Once a structure of trust and communication is established, then the hard truths that may be missing in their lives can be heard. Coyle uses San Antonio Spur’s coach, Greg Popovich, as a model for this. He does his due diligence to get to know his players well, to connect with them, and to instruct them that there are things more important than basketball. And when it comes time to deliver hard truths, his team responds productively.

These little things that we can offer each other, Coyle’s research makes clear, speak much louder than any of us realize. Like the experiment with Nick, the disruptive meeting attendee, we can go along with the crowd and mimic the most disruptive guy in the room or we can reclaim the way prepared for us millennia ago. Catholic culture cannot be renewed with snark and sarcasm, anger and abrasiveness, or condescension and self-righteousness. The Church in her long history has given us all the pieces we need to become a thriving culture. The key is to actually use them.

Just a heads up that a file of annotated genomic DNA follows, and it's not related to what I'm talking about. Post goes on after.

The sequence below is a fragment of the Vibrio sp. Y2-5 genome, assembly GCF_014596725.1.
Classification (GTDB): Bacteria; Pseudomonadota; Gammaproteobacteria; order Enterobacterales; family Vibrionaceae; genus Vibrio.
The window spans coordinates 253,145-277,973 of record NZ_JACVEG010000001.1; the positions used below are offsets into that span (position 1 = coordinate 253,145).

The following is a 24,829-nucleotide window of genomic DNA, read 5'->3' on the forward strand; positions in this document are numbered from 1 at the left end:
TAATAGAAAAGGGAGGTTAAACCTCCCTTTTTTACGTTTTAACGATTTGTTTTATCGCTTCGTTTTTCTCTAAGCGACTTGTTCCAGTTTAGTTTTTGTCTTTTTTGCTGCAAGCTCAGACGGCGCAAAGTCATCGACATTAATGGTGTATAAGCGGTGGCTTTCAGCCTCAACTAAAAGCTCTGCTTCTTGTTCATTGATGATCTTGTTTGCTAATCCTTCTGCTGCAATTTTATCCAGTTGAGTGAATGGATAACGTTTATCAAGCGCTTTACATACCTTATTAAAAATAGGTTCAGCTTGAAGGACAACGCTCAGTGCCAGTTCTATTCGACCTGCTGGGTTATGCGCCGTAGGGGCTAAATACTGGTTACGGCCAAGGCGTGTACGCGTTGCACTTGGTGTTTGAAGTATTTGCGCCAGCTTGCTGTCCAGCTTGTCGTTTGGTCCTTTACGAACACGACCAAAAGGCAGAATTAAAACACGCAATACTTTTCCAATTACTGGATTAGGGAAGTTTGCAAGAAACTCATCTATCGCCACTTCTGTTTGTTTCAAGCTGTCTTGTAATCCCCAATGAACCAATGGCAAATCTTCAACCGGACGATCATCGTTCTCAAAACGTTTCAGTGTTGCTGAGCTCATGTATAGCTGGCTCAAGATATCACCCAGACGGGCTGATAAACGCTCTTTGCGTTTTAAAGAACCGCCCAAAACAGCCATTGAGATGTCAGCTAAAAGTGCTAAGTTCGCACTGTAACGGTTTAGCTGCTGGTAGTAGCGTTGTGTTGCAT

C.S. Lewis said it best in The Weight of Glory:

You have never talked to a mere mortal. Nations, cultures, arts, civilization—these are mortal, and their life is to ours as the life of a gnat.

But it is immortals whom we joke with, work with, marry, snub, and exploit—immortal horrors or everlasting splendors.

This does not mean that we are to be perpetually solemn. We must play.

But our merriment must be of that kind (and it is, in fact, the merriest kind) which exists between people who have, from the outset, taken each other seriously—no flippancy, no superiority, no presumption.

And our charity must be real and costly love, with deep feeling for the sins in spite of which we love the sinner—no mere tolerance or indulgence which parodies love as flippancy parodies merriment.

Next to the Blessed Sacrament itself, your neighbor is the holiest object presented to your senses.